Winter Solstice, the first official day of winter, often gets short-shrift due to its proximity to Christmas and the fact that many people are often buried in snow and ice, and fighting the bitter cold.
Which might lead you to ask: why celebrate winter? What I usually hear is that most people can’t wait for it to be over. All that cold weather and darkness makes them wish for the long, warm days of summer.
Well, here are some things that are unique to winter and, in my opinion, worthy of celebration.
To start with, winter has been celebrated since ancient times as a season of light and nature. Once the solstice comes — December 21st — the days begin to get brighter again, and eventually, the summer sunlight returns. The first day of winter is a sign that literally, brighter days are ahead. The shortest day of the year is just that — each day after gets longer and brighter.
The lights of winter. Let’s face it, whether they are lighting up a Christmas tree, or burning as candles on your Hanukkah menorah, lights are all around us this season. Most communities light up their downtown areas and beyond; there are holiday decorations as far as the eye can see, and even the stars seem to glow brighter on a cold winter night.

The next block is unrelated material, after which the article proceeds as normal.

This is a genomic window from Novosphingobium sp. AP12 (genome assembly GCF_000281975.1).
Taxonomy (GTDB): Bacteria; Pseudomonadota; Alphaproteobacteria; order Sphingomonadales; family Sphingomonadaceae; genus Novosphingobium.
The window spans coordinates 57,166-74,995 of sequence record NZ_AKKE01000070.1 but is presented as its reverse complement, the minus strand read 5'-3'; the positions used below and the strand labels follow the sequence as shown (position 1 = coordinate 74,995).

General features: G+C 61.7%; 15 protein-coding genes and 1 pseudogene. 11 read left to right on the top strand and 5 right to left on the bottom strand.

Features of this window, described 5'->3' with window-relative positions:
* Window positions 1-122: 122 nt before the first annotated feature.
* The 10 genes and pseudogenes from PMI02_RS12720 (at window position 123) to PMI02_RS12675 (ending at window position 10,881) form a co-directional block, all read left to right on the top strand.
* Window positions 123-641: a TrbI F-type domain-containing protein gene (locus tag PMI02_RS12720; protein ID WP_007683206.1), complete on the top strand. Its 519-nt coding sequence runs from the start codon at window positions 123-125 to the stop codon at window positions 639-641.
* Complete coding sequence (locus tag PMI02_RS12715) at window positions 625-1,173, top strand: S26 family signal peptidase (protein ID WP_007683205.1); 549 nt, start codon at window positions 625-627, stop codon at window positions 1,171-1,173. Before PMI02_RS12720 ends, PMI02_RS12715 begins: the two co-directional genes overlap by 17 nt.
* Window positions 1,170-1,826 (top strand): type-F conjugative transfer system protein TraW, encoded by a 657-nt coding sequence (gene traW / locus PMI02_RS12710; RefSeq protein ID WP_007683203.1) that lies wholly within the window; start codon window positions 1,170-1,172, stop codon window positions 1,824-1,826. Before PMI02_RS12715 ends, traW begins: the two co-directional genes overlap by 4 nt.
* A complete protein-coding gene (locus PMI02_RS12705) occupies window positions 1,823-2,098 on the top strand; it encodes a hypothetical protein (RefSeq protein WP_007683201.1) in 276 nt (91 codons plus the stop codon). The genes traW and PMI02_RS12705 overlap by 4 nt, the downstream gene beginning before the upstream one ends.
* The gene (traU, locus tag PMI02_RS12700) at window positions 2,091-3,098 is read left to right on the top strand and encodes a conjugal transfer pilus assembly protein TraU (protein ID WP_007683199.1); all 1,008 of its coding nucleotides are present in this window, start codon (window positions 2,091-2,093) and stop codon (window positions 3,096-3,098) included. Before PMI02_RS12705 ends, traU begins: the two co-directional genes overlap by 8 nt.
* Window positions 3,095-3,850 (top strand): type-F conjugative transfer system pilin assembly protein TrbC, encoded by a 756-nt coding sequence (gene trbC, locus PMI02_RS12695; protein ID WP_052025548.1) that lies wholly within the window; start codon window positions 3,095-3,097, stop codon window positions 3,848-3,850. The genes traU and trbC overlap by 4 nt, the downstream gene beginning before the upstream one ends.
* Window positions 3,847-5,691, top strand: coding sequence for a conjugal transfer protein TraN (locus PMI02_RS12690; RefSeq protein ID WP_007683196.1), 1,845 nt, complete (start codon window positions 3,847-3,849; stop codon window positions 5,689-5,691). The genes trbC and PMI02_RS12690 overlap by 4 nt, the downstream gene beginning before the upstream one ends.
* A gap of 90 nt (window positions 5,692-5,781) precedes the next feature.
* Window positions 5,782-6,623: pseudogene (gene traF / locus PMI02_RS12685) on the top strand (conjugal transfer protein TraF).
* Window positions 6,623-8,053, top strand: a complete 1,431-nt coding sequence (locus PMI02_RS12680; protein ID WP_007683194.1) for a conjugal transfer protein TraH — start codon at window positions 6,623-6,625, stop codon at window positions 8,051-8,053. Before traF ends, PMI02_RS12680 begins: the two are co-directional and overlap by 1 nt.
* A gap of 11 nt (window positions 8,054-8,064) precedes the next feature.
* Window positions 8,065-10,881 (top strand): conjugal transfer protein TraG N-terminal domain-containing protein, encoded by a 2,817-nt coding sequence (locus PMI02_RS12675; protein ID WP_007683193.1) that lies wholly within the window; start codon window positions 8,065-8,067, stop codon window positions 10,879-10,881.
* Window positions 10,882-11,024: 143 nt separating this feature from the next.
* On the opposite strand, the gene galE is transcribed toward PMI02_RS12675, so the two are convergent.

Winter colors. While white is definitely the predominant color of winter, there are so many others that we often overlook. Winter skies bring a mixture of grey, blue, and at sunset, golden oranges mixed in. The varied lights and decorations of the holidays also add a splash of cheer to this otherwise bleak time of year.
Heavy rain and mountain snow will pound the northwestern United States early this week, with the most significant impacts targeting Northern California.
Southern California bore the brunt of the latest storm to blast into the western United States on Friday.
Less than a week after tornadoes tore through parts of Houston and New Orleans, a new threat of flooding and locally severe thunderstorms will return into Monday.
The taste of spring across the United Kingdom will peak on Monday before the threat for windstorms returns.
A stormy weather pattern unfolding across Europe this week will lead to showers and gusty winds sweeping into Germany on a daily basis.
A tropical low will threaten coastal communities around the Gulf of Carpentaria with flooding downpours through early this week.
One of the biggest storms in years bombarded Southern California with heavy rain and gusty winds to end the week.
On Friday afternoon, the Senate confirmed Scott Pruitt as the new head of the Environmental Protection Agency, which may start a new era for the environmental policy of the United States.